When horror isn’t horror: A Serbian Film

I’m not hosting this in my movie reviews section as I don’t think this film deserves a place there.  It would be rated 0, the only film to earn such a low rank, and I’d go negative if I could. Consider this, instead, a warning to avoid this blight.

You may have heard of the movie A Serbian Film.  It’s listed as a horror movie, but I would disagree with that label.  The events in the film are horrific, certainly, but this movie isn’t intended to truly strike your terror receptors.  Instead, it’s designed to disgust you in a very human way.

Like the Hostel or Saw franchises, A Serbian Film is better classified as torture porn.  In the case of this film, that description is spot on, as the movie itself revolves around a director shooting a porn film, or perhaps snuff film would be a better term. Eli Roth can argue all he wants about how “torture porn” is a misnomer, but honestly this film truly is intended to push your limits.

The makers of the film wanted to make a statement, to draw parallels between the horrifically violent images in the movie and the plight of the Serbian people.  The message is completely lost, however, in the visceral nature of the film.  They leave nothing to the imagination, and therefore don’t truly deserve for this film to be called a “horror movie.”  They seemed to be more interested in just how disgusting they could be with little regard for any message.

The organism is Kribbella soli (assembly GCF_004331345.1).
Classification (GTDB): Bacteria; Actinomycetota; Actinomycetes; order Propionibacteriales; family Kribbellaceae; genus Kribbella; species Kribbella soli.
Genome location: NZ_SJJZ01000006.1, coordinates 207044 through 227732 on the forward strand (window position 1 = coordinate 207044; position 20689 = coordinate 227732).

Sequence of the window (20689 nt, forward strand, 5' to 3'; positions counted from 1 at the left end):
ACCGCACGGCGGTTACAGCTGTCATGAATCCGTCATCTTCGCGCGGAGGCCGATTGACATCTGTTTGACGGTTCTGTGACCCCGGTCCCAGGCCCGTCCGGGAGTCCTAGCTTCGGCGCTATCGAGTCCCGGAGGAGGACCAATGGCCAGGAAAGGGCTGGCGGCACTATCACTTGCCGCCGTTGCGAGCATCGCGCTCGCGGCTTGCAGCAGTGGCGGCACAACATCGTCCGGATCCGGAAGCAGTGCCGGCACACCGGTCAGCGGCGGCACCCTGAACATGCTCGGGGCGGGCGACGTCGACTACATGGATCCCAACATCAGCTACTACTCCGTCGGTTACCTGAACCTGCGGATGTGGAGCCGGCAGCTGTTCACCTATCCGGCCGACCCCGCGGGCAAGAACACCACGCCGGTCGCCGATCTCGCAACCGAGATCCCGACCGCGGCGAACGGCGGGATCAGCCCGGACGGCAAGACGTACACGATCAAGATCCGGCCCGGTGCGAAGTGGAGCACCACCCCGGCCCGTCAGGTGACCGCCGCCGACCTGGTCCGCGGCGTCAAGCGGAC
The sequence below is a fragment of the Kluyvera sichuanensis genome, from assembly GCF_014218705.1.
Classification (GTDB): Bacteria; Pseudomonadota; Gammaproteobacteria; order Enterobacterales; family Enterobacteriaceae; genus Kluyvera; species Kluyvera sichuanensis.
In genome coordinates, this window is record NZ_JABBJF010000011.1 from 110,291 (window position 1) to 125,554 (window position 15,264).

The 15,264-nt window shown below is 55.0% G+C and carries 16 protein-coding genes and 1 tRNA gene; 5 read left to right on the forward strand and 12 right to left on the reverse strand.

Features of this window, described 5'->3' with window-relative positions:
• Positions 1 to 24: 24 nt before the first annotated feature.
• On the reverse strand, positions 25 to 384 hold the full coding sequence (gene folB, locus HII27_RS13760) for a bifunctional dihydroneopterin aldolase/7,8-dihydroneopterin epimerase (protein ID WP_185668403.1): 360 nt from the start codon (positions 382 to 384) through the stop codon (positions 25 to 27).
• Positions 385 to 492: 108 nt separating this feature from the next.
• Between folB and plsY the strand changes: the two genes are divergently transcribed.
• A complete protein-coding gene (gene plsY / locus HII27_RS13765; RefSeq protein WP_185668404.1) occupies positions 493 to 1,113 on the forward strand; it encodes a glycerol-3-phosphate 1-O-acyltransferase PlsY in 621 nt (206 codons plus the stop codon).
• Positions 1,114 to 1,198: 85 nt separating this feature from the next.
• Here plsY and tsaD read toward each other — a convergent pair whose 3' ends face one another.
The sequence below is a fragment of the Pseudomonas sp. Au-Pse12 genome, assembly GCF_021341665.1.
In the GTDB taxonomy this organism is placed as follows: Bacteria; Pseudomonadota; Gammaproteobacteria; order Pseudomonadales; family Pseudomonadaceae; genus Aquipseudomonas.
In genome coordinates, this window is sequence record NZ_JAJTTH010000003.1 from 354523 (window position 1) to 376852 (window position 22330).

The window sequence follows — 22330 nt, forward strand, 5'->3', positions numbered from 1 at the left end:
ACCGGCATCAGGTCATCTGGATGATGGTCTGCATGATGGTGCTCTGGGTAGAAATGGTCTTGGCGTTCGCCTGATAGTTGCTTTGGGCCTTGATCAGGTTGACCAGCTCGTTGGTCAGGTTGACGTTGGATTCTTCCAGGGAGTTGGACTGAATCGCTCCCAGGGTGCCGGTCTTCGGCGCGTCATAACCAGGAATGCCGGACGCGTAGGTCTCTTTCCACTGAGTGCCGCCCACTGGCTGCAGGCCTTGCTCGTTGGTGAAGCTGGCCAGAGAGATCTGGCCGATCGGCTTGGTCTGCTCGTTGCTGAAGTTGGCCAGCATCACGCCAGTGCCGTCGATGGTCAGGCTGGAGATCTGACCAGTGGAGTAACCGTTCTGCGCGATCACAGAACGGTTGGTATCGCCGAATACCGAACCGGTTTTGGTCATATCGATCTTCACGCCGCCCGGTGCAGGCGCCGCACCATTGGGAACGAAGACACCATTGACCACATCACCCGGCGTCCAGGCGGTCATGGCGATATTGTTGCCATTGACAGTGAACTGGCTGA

I won’t go into details about the film itself.  You can check out the Wikipedia plot summary for that.  I will admit that I have not watched the film all the way through – I couldn’t.  First because the beginning is perhaps the most boring piece of drek ever filmed and second because some of the later scenes are downright nauseating.  I would compare this film to Cannibal Holocaust, but this film both goes further and has modern film making techniques that make the scenes far more realistic.

I would recommend to anyone who reads this not to watch this film.  It’s not a horror movie, it’s an assault on the senses.  That might sound exciting, but it’s not, and there are parts of this film that will make you question the sanity of the director.  Even that sounds tantalizing, but there’s nothing to be gained from watching this.  It’s a gaping hole in humanity itself, a rotten void that does not need exploring.

The same might have been said about John Waters’ films, or the early 80’s Italian horror masters, or even the infamous Two Girls, One Cup.  This movie, however, goes beyond even those shock films into a new realm of depravity.  Rape, torture, murder, these are all presented in lurid detail, with little or no attempt to really frame the scenes as part of an overall narrative.  Stephen King said in Danse Macabre:

“I recognize terror as the finest emotion and so I will try to terrorize the reader. But if I find that I cannot terrify, I will try to horrify, and if I find that I cannot horrify, I’ll go for the gross-out. I’m not proud.”

This film doesn’t try to terrify or horrify and skips directly for the gross-out, with absolutely nothing in between.  Perhaps the film makers wanted to appeal to the darkest part of our primal, primitive brain, but instead they’ve done little more than activate a gag reflex.


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